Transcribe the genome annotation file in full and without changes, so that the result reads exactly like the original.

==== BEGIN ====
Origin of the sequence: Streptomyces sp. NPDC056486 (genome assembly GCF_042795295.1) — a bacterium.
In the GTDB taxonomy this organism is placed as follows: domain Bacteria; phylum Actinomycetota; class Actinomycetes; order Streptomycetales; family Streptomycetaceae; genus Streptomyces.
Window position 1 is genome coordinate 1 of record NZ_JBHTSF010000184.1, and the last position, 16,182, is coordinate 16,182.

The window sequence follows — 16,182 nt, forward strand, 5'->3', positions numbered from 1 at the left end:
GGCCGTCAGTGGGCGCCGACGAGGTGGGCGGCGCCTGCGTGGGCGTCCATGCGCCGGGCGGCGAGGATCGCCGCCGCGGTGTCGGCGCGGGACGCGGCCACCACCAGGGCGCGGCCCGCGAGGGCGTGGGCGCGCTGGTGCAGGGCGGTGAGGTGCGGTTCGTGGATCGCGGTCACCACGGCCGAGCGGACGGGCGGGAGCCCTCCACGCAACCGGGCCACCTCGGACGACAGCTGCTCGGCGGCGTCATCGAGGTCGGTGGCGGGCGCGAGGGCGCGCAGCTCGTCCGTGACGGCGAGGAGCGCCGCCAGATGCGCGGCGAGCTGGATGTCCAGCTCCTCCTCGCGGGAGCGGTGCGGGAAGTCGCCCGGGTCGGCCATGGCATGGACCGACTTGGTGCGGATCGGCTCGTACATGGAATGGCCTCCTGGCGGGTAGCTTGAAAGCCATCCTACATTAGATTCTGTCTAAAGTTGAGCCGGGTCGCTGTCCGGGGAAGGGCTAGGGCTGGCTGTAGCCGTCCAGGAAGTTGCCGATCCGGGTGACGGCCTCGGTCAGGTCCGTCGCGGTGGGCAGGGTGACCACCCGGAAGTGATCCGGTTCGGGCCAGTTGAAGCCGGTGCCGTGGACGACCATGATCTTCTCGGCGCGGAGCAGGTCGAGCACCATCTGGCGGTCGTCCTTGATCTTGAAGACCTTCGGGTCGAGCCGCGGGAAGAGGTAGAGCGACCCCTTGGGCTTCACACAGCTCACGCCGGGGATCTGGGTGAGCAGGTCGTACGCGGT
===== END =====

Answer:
Origin of the sequence: Streptomyces sp. NPDC056486 (genome assembly GCF_042795295.1) — a bacterium.
In the GTDB taxonomy this organism is placed as follows: domain Bacteria; phylum Actinomycetota; class Actinomycetes; order Streptomycetales; family Streptomycetaceae; genus Streptomyces.
Window position 1 is genome coordinate 1 of record NZ_JBHTSF010000184.1, and the last position, 16,182, is coordinate 16,182.

The window sequence follows — 16,182 nt, forward strand, 5'->3', positions numbered from 1 at the left end:
GGCCGTCAGTGGGCGCCGACGAGGTGGGCGGCGCCTGCGTGGGCGTCCATGCGCCGGGCGGCGAGGATCGCCGCCGCGGTGTCGGCGCGGGACGCGGCCACCACCAGGGCGCGGCCCGCGAGGGCGTGGGCGCGCTGGTGCAGGGCGGTGAGGTGCGGTTCGTGGATCGCGGTCACCACGGCCGAGCGGACGGGCGGGAGCCCTCCACGCAACCGGGCCACCTCGGACGACAGCTGCTCGGCGGCGTCATCGAGGTCGGTGGCGGGCGCGAGGGCGCGCAGCTCGTCCGTGACGGCGAGGAGCGCCGCCAGATGCGCGGCGAGCTGGATGTCCAGCTCCTCCTCGCGGGAGCGGTGCGGGAAGTCGCCCGGGTCGGCCATGGCATGGACCGACTTGGTGCGGATCGGCTCGTACATGGAATGGCCTCCTGGCGGGTAGCTTGAAAGCCATCCTACATTAGATTCTGTCTAAAGTTGAGCCGGGTCGCTGTCCGGGGAAGGGCTAGGGCTGGCTGTAGCCGTCCAGGAAGTTGCCGATCCGGGTGACGGCCTCGGTCAGGTCCGTCGCGGTGGGCAGGGTGACCACCCGGAAGTGATCCGGTTCGGGCCAGTTGAAGCCGGTGCCGTGGACGACCATGATCTTCTCGGCGCGGAGCAGGTCGAGCACCATCTGGCGGTCGTCCTTGATCTTGAAGACCTTCGGGTCGAGCCGCGGGAAGAGGTAGAGCGACCCCTTGGGCTTCACACAGCTCACGCCGGGGATCTGGGTGAGCAGGTCGTACGCGGT